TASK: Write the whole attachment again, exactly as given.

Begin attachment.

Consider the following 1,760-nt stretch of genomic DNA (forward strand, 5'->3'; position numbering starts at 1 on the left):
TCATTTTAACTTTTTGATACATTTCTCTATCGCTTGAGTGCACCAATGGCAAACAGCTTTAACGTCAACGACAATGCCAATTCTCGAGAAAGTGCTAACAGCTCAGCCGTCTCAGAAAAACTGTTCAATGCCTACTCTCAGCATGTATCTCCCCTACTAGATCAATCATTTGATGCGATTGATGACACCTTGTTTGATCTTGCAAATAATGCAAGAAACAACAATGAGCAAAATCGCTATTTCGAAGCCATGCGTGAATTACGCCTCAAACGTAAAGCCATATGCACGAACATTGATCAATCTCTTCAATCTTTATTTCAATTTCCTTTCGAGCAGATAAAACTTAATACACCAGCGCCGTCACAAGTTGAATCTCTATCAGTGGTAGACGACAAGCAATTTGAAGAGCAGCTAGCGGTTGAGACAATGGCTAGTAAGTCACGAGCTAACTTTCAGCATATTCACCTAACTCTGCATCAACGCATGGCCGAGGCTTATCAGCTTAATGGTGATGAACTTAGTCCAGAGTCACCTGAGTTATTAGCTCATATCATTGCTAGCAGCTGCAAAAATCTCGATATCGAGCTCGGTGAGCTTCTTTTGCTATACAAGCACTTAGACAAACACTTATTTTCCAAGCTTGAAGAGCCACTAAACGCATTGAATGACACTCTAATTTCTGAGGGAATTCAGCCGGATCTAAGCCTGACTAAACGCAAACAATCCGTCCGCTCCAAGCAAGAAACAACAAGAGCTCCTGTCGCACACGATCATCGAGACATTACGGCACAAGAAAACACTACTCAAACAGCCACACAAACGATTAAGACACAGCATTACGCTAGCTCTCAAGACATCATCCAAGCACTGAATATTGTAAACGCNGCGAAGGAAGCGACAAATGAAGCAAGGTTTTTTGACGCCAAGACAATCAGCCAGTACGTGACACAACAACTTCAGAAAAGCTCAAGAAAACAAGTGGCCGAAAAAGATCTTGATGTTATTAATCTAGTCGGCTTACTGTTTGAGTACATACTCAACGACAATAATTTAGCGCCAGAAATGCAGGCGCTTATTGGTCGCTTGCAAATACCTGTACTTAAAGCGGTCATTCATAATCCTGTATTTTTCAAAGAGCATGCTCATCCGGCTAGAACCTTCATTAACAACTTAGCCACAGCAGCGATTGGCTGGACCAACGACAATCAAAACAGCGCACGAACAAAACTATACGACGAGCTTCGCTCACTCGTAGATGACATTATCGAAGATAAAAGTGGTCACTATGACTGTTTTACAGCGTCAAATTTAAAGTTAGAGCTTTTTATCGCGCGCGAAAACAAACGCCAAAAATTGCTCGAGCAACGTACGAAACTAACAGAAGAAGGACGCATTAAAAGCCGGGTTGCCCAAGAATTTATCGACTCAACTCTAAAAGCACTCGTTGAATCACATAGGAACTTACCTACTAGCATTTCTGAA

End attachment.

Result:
Consider the following 1,760-nt stretch of genomic DNA (forward strand, 5'->3'; position numbering starts at 1 on the left):
TCATTTTAACTTTTTGATACATTTCTCTATCGCTTGAGTGCACCAATGGCAAACAGCTTTAACGTCAACGACAATGCCAATTCTCGAGAAAGTGCTAACAGCTCAGCCGTCTCAGAAAAACTGTTCAATGCCTACTCTCAGCATGTATCTCCCCTACTAGATCAATCATTTGATGCGATTGATGACACCTTGTTTGATCTTGCAAATAATGCAAGAAACAACAATGAGCAAAATCGCTATTTCGAAGCCATGCGTGAATTACGCCTCAAACGTAAAGCCATATGCACGAACATTGATCAATCTCTTCAATCTTTATTTCAATTTCCTTTCGAGCAGATAAAACTTAATACACCAGCGCCGTCACAAGTTGAATCTCTATCAGTGGTAGACGACAAGCAATTTGAAGAGCAGCTAGCGGTTGAGACAATGGCTAGTAAGTCACGAGCTAACTTTCAGCATATTCACCTAACTCTGCATCAACGCATGGCCGAGGCTTATCAGCTTAATGGTGATGAACTTAGTCCAGAGTCACCTGAGTTATTAGCTCATATCATTGCTAGCAGCTGCAAAAATCTCGATATCGAGCTCGGTGAGCTTCTTTTGCTATACAAGCACTTAGACAAACACTTATTTTCCAAGCTTGAAGAGCCACTAAACGCATTGAATGACACTCTAATTTCTGAGGGAATTCAGCCGGATCTAAGCCTGACTAAACGCAAACAATCCGTCCGCTCCAAGCAAGAAACAACAAGAGCTCCTGTCGCACACGATCATCGAGACATTACGGCACAAGAAAACACTACTCAAACAGCCACACAAACGATTAAGACACAGCATTACGCTAGCTCTCAAGACATCATCCAAGCACTGAATATTGTAAACGCNGCGAAGGAAGCGACAAATGAAGCAAGGTTTTTTGACGCCAAGACAATCAGCCAGTACGTGACACAACAACTTCAGAAAAGCTCAAGAAAACAAGTGGCCGAAAAAGATCTTGATGTTATTAATCTAGTCGGCTTACTGTTTGAGTACATACTCAACGACAATAATTTAGCGCCAGAAATGCAGGCGCTTATTGGTCGCTTGCAAATACCTGTACTTAAAGCGGTCATTCATAATCCTGTATTTTTCAAAGAGCATGCTCATCCGGCTAGAACCTTCATTAACAACTTAGCCACAGCAGCGATTGGCTGGACCAACGACAATCAAAACAGCGCACGAACAAAACTATACGACGAGCTTCGCTCACTCGTAGATGACATTATCGAAGATAAAAGTGGTCACTATGACTGTTTTACAGCGTCAAATTTAAAGTTAGAGCTTTTTATCGCGCGCGAAAACAAACGCCAAAAATTGCTCGAGCAACGTACGAAACTAACAGAAGAAGGACGCATTAAAAGCCGGGTTGCCCAAGAATTTATCGACTCAACTCTAAAAGCACTCGTTGAATCACATAGGAACTTACCTACTAGCATTTCTGAA